In separate hearings on Wednesday, Jesse Jackson Jr. and his wife, Sandi Jackson, each entered guilty pleas to federal charges. Phil Rogers reports.
Federal prosecutors are recommending former Rep. Jesse Jackson Jr. get four years in prison for misusing $750,000 in campaign money.
In a sentencing memo filed Friday, federal prosecutors asked Judge Amy Berman Jackson to sentence former Jackson Jr. to 48 months in prison and to order him to pay $750,000 in restitution to his campaign fund, as well as a forfeiture money judgment of $750,000.
"When one views the Defendant's history and characteristics, his financial condition at the time of the conspiracy, the nature and circumstances of the offense, the seriousness of the offense, and the need for avoiding unwarranted sentencing disparities, there can be little doubt that a sentence of 48 months is appropriate," prosecutors wrote.
They suggested Jackson's wife, former Chicago Ald. Sandi Jackson, get 18 months for filing false joint federal income tax returns and restitution of $168,550.01.
"[Sandi Jackson] was not simply a beneficiary of her husband's theft. [She] stole," prosecutors said. "In fact, she stole a lot."
Prosecutors want the couple to serve staggered sentences for the sake of their children with Sandi Jackson serving first.
Jesse and Sandi Jackson pleaded guilty in February and were warned they could be sentenced to nearly five years and two years, respectively.
Jackson's lawyers say he accepted full responsibility for his actions. "He is remorseful and has agreed to repay all the funds he misappropriated and to forfeit items he purchased with them."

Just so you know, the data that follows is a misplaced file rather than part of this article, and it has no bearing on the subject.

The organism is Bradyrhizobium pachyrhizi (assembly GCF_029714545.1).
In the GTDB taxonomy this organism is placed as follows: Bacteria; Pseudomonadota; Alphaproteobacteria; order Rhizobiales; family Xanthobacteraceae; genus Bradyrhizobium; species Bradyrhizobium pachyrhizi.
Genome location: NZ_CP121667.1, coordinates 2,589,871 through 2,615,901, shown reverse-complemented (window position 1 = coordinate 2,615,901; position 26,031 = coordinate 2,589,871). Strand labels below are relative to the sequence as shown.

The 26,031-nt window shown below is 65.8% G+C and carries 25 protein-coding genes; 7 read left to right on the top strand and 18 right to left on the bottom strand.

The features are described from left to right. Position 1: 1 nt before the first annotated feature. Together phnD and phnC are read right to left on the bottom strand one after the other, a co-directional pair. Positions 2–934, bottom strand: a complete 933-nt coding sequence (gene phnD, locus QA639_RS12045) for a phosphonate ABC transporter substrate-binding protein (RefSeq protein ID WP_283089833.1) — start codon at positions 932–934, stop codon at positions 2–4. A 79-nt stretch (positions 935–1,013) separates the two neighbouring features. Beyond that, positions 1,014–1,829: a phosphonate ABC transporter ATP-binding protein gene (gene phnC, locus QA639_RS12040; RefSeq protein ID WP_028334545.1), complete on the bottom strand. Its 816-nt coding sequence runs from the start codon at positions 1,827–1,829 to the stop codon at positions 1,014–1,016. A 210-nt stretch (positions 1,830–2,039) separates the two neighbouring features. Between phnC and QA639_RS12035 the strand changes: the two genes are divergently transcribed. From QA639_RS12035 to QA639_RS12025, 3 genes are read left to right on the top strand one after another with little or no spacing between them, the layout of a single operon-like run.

They only ask for a "below guidelines sentence." They do not ask that he be spared prison time, but do note that "his mental health may well worsen under the stress of incarceration."
Jackson's father wrote to the judge appeal "for mercy."
"I am not sure at what point Jesse Jr. began to foil his own ambitions," Jesse Jackson wrote, "whether the depression began to set in, whether the duodenal bariatric surgery, which requires strict medical discipline, or where the bipolar disorder fit into the trajectory. But I do know that when we as a family realized this, he has been under substantial medical treatment for recovery and in honoring his doctor's prescription."
Prosecutors noted that at the time of the offenses, Jackson's salary as a United States congressman put him in the top 10 percent of household incomes in the country.
On top of that, he was paying his wife $5,000 per month as a campaign consultant, a total of $340,500 during the 84 months prosecutors say the conspiracy lasted. The government notes that starting in 2008, she also was drawing a Chicago aldermanic salary which grew to $114,913 last year.
"Before defendant and his wife stole a dime, they received substantial incomes," the prosecutors noted. "In 2011, their combined income from their salaries and her consulting fees was $344,556. In 2011, that household income would put the Jacksons within the top four percent of household incomes in the country."
The government notes that the recommended sentence amounts to .64 months per $10,000 stolen. It says Jackson was "contrite throughout the process" and that his cooperation in the investigation saved the government not only the expense of a trial but also saved them time.
Prosecutors said Jackson spent thousands of campaign dollars on fan memorabilia, including $4,000 on a Michael Jackson and Eddie Van Halen guitar. Other charges included more than $4,000 for a cruise, $2,300 at Walt Disney World and $5,600 at a spa on Martha's Vineyard.
Court documents show Sandi Jackson failed to claim about $600,000 on her income tax returns between 2005 in 2011.